It doesn't stop there. We even add diphthongs which are combinations of vowels.

One time, an Arabic-speaking student popped his head into the teachers' lunch room and asked politely if we had saks (scissors) in there. Because he got a vowel wrong, however, the question came out very differently in meaning. Clearly, mastery of vowels matters.

A lot of learners struggle with the vowel /ʉ/, which is written U, as in the pronoun du (you, singular). The trick is to anchor the tongue behind the lower teeth and raise it to create a narrow passage while puckering your lips. Nailing this will instantly make you sound more native. Failing it will make you address people as do /dʊ:/ -- a casual word for toilet. Other challenges include Y vs I. The difference is that Y involves rounded lips while I does not.

Then there are the three letters in addition to the standard Latin alphabet. The Æ-sound is more open than E, yet closer than A, and the favourite vowel of sheep. The Ø-sound is even more distinctively Norwegian. Say E but with rounded lips. That's it! Take care not to conflate it with Å /ɔ/ , which is like A with rounded lips.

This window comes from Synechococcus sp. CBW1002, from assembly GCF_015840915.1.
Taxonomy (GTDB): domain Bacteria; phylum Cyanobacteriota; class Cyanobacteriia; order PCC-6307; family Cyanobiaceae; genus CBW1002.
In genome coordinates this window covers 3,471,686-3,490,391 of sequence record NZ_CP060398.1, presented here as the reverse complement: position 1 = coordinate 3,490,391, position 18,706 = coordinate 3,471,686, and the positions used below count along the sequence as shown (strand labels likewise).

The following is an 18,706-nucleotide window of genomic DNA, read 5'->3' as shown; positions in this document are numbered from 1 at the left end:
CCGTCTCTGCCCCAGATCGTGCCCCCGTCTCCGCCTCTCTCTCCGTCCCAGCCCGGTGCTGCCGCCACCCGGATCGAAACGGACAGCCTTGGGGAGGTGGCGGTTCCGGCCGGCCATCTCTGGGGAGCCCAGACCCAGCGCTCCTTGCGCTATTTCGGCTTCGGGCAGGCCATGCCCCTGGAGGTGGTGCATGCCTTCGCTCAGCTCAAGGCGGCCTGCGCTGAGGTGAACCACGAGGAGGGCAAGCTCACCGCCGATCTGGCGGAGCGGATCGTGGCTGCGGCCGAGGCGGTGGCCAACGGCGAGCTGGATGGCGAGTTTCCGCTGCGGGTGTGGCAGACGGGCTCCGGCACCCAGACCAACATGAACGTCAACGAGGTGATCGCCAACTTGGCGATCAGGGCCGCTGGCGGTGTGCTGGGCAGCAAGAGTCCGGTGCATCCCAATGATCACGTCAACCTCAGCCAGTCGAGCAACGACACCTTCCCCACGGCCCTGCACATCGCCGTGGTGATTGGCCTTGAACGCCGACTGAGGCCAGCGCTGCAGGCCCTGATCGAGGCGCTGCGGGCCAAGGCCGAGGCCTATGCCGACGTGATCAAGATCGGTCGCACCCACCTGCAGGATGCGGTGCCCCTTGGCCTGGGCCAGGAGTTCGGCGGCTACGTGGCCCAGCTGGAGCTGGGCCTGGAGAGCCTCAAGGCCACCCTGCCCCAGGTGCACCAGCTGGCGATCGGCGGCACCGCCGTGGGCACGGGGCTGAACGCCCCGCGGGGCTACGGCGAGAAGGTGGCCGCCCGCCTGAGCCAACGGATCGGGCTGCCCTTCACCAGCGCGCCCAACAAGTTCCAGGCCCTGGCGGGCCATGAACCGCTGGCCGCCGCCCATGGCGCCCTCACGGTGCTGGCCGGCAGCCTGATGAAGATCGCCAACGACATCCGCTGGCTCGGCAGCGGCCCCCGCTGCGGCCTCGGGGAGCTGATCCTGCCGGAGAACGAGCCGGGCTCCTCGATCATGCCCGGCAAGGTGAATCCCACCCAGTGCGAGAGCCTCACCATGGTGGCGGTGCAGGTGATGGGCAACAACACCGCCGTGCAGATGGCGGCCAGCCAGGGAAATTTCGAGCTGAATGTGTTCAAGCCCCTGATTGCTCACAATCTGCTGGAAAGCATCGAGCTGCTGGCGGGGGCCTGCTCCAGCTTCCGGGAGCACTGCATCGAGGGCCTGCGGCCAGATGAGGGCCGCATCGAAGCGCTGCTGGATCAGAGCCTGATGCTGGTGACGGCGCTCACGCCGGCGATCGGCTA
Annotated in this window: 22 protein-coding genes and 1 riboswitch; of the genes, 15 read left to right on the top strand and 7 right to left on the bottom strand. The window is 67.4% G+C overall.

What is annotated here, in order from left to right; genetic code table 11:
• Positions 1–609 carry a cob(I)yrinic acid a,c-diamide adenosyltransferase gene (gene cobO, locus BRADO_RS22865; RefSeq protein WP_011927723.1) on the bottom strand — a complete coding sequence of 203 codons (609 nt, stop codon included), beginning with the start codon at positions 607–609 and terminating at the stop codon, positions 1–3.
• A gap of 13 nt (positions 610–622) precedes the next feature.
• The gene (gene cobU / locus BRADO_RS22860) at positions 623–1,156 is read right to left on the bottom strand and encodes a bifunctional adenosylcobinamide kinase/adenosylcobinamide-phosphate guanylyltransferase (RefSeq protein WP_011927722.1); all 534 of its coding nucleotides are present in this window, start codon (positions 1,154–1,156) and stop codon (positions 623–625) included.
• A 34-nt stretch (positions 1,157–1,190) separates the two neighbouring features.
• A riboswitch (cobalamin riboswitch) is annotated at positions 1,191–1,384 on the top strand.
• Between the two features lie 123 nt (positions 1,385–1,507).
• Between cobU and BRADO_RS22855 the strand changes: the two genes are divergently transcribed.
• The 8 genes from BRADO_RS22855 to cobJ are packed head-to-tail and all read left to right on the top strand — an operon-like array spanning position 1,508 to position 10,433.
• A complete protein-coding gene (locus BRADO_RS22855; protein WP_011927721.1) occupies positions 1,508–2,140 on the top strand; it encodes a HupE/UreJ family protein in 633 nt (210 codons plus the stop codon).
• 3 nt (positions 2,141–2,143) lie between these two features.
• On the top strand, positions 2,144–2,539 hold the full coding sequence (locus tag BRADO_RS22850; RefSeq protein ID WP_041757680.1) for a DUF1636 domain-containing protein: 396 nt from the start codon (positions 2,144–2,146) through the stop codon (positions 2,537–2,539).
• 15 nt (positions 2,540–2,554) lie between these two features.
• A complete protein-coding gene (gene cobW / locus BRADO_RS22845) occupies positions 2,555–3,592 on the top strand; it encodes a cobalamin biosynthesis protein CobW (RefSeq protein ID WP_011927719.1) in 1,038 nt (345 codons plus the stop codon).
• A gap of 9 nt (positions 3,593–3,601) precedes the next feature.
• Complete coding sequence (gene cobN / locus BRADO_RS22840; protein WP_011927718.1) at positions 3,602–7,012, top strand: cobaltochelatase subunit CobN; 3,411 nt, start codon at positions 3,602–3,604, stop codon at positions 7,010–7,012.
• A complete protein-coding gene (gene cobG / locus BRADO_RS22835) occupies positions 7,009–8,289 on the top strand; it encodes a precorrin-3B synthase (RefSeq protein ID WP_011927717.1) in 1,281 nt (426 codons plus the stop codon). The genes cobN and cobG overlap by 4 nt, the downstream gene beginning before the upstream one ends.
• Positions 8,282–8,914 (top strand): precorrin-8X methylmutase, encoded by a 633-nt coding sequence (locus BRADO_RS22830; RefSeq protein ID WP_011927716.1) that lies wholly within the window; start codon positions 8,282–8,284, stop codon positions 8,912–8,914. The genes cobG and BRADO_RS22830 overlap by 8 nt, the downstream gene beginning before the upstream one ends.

The length distinction must also be considered. Speakers of Slavic languages, such as Polish, may find this difficult. The vowel in fin (nice) should be about twice as long as the one in finn (find). In writing, long vowels are usually followed by two consonants, or by nothing, as in “du”.

Sentence structure

Norwegian is fussy about sentence structure, a.k.a. word order or syntax. Infamous is the so-called V2 rule, calling for a tensed verb in the second position of all statements and open questions. When the clause begins with the subject -- i.e., whatever's doing or being something -- this is straightforward:

Jeg er her (I am here).